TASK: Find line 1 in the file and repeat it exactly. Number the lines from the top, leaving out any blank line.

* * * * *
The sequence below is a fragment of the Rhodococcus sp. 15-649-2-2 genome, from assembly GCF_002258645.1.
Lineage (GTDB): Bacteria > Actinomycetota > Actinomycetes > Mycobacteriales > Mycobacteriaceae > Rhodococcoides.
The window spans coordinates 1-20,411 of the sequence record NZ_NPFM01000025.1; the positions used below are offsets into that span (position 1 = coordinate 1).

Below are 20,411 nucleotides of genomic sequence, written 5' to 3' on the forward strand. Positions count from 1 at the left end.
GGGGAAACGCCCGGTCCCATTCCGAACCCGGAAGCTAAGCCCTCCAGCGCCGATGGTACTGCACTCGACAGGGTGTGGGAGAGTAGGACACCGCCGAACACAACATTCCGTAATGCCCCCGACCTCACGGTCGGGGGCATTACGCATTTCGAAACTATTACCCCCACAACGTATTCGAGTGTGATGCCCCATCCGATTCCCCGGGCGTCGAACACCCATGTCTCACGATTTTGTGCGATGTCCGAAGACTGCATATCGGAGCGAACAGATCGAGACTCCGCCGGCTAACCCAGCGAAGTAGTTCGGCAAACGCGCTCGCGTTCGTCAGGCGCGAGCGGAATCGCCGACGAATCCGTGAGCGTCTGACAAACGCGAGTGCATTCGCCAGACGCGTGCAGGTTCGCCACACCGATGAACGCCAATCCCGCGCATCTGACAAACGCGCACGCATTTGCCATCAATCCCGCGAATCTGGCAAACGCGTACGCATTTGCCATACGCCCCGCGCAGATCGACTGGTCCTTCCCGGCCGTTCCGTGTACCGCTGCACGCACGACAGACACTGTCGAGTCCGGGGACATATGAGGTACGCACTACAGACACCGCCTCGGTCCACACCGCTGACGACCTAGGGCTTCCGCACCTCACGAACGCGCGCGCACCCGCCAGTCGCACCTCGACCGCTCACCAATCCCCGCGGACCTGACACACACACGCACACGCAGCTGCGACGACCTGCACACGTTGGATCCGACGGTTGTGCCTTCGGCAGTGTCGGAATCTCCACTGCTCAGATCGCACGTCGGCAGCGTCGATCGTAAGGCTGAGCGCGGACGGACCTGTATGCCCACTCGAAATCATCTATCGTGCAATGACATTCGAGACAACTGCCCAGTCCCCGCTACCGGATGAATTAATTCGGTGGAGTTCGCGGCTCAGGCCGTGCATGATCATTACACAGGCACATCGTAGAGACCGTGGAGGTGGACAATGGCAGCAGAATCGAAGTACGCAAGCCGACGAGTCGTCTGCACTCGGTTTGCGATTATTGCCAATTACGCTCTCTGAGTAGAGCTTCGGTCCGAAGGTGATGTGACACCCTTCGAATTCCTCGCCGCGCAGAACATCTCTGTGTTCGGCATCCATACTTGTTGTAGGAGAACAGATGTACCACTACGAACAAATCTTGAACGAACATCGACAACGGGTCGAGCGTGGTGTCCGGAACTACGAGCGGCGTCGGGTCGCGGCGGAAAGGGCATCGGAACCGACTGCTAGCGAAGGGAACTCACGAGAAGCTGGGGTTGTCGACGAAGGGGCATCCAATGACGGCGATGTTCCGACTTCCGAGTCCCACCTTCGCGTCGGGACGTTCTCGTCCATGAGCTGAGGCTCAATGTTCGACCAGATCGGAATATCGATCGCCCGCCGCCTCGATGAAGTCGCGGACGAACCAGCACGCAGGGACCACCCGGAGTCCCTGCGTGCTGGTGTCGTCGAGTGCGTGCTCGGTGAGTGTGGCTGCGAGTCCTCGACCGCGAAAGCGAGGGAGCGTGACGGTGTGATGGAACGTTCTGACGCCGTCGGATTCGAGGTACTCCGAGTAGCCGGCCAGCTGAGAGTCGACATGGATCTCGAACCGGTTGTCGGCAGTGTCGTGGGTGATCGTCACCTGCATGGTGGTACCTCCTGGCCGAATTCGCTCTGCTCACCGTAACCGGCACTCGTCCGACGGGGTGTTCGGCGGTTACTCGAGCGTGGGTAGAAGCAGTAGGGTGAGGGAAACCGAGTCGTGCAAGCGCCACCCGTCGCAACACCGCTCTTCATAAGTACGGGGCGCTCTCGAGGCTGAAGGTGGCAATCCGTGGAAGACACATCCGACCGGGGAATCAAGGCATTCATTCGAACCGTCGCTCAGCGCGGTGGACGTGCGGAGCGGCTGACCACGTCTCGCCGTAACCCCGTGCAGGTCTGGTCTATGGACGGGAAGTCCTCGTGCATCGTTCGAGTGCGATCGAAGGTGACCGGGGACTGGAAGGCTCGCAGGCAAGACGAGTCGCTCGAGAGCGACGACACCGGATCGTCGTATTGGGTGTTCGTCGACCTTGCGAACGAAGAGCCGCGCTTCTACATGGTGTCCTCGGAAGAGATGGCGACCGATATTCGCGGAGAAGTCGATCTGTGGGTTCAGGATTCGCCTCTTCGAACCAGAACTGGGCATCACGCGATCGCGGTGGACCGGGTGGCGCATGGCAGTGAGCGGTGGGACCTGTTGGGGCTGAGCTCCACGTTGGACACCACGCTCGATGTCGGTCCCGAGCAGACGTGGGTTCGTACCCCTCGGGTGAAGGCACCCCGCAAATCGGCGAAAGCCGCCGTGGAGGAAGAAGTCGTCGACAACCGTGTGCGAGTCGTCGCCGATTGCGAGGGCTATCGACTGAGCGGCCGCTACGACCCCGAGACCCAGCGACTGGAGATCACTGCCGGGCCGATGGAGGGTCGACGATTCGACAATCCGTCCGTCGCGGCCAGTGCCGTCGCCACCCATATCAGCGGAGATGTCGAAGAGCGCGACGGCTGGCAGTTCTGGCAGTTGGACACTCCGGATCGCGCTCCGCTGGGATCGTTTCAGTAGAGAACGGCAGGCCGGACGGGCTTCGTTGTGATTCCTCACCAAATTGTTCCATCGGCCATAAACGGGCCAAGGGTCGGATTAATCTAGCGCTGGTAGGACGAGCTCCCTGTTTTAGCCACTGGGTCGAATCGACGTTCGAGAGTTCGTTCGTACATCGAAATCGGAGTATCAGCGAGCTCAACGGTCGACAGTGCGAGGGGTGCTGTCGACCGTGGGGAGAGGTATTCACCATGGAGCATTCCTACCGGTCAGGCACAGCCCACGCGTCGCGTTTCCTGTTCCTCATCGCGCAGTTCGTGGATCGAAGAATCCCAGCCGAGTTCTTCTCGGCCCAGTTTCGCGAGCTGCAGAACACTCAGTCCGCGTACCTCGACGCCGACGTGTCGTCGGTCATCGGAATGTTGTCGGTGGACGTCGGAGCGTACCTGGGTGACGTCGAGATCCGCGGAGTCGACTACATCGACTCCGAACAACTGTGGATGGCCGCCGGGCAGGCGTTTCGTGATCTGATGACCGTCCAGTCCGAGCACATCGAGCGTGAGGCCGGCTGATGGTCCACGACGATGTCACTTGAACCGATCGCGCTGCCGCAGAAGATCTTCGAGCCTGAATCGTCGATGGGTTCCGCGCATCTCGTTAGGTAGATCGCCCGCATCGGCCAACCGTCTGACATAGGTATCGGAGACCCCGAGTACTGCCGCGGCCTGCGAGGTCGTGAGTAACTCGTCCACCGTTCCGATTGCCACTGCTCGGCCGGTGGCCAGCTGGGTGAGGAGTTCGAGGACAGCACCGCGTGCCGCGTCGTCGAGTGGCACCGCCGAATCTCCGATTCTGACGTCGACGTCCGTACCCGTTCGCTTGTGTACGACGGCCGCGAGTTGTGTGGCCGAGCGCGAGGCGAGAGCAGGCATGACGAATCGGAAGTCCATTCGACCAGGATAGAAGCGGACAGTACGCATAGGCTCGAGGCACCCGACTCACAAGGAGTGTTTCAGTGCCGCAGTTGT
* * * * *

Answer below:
The sequence below is a fragment of the Rhodococcus sp. 15-649-2-2 genome, from assembly GCF_002258645.1.